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Why the Federal Reserve May Keep Rates Low as Inflation Rises

After the “Great Recession”, US households carried a lot of debt and were hurting economically from that burden.  One of the reasons the Federal Reserve (“Fed”) decided to initiate its quantitative easing program was to ease this burden on households while at the same time propping up the general economy.  Households benefited by refinancing their debt at lower interest rates.  The end result was a reduction in debt, thus allowing households to save more.  Europe is trying to achieve the same goal by creating negative interest rates – especially for the highly indebted countries of Portugal, Italy, Greece and Spain – the so-called PIGS.  So is the Fed going to do the same thing in the United States?  We think so, but with a different approach and in conjunction with the US Treasury.

The Fed will not utilize negative interest rates like Europe, but we do expect they will keep rates artificially low for an extended period, even as inflation rises above its 2% target.  It may raise interest rates a bit, but it won’t be enough to tamp down inflation.  This begs the question “why won’t the Fed raise interest rates more aggressively?”  As you can see in the chart below, most of the US debt matures in less than five years.  If the Fed raises interest rates aggressively now, the debt expense for the federal government would increase significantly.  So, how is this problem alleviated?  Shortly after his meeting with Janet Yellen, the new Treasury Secretary, Steve Mnuchin, talked about issuing 50 year and 100 year bonds.  The Trump administration is considering locking in these current low interest rates on a long-term basis, just like homeowners did after the Great Recession.  This makes a lot of sense for the government.  Once debt has been moved to these longer-term bonds, the Fed can then start raising short term interest rates to fight the inflation it is now causing by keeping rates low.  Soon after those bonds are issued, risk assets will start to be repriced as the Fed has room to raise interest rates more aggressively.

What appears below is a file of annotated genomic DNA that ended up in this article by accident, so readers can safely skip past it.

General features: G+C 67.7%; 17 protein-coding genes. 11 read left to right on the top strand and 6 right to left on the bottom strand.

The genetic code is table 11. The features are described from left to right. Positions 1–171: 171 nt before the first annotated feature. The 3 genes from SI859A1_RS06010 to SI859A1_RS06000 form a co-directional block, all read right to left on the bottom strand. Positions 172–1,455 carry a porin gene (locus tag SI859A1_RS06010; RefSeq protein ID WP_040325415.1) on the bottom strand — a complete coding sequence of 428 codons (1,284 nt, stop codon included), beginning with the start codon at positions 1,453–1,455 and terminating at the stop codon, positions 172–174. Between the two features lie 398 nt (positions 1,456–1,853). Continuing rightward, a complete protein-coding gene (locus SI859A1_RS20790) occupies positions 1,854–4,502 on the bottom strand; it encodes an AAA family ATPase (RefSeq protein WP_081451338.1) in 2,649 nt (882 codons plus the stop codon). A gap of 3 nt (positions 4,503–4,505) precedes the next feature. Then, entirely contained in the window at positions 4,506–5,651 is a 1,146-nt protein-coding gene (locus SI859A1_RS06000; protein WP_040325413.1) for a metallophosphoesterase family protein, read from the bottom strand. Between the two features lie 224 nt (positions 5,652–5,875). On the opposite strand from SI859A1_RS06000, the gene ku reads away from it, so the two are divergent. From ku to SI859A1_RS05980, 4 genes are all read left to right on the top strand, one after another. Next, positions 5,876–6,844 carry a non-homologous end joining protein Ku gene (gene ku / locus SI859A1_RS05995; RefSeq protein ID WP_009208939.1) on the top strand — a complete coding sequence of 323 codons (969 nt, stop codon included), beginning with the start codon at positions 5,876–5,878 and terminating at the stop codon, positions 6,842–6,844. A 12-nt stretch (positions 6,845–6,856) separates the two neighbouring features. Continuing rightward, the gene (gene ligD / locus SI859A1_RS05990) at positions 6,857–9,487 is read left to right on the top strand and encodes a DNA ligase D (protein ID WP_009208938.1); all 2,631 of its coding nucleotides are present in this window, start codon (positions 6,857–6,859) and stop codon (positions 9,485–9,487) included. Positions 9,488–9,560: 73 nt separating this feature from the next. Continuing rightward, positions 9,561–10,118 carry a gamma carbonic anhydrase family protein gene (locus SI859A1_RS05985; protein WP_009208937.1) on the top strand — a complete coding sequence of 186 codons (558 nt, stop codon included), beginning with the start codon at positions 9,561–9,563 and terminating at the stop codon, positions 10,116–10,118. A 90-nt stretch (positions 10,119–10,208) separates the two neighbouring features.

us-treasury-by-debt

What does this mean for your portfolio?

THOR follows a structured, disciplined investment approach based on fundamentals and we do not want to end up being the last person at the punch bowl.  Every financial crisis since 1987 has, in a major way, been created by the Fed (i.e., easy money policy in 1999 because of the fear of the Y2K computer bug; not raising lending standards in 2006, thus allowing the sub-prime mortgage market to get out of hand).  The Fed’s inaction relative to interest rates has the potential to create yet another financial problem.  The real risk to your portfolios is rising inflation if the Fed is late to raise interest rates.  In our opinion, it is imperative to have a portion of your portfolio in hard assets (commodities, energy, etc.) as a protection against inflation.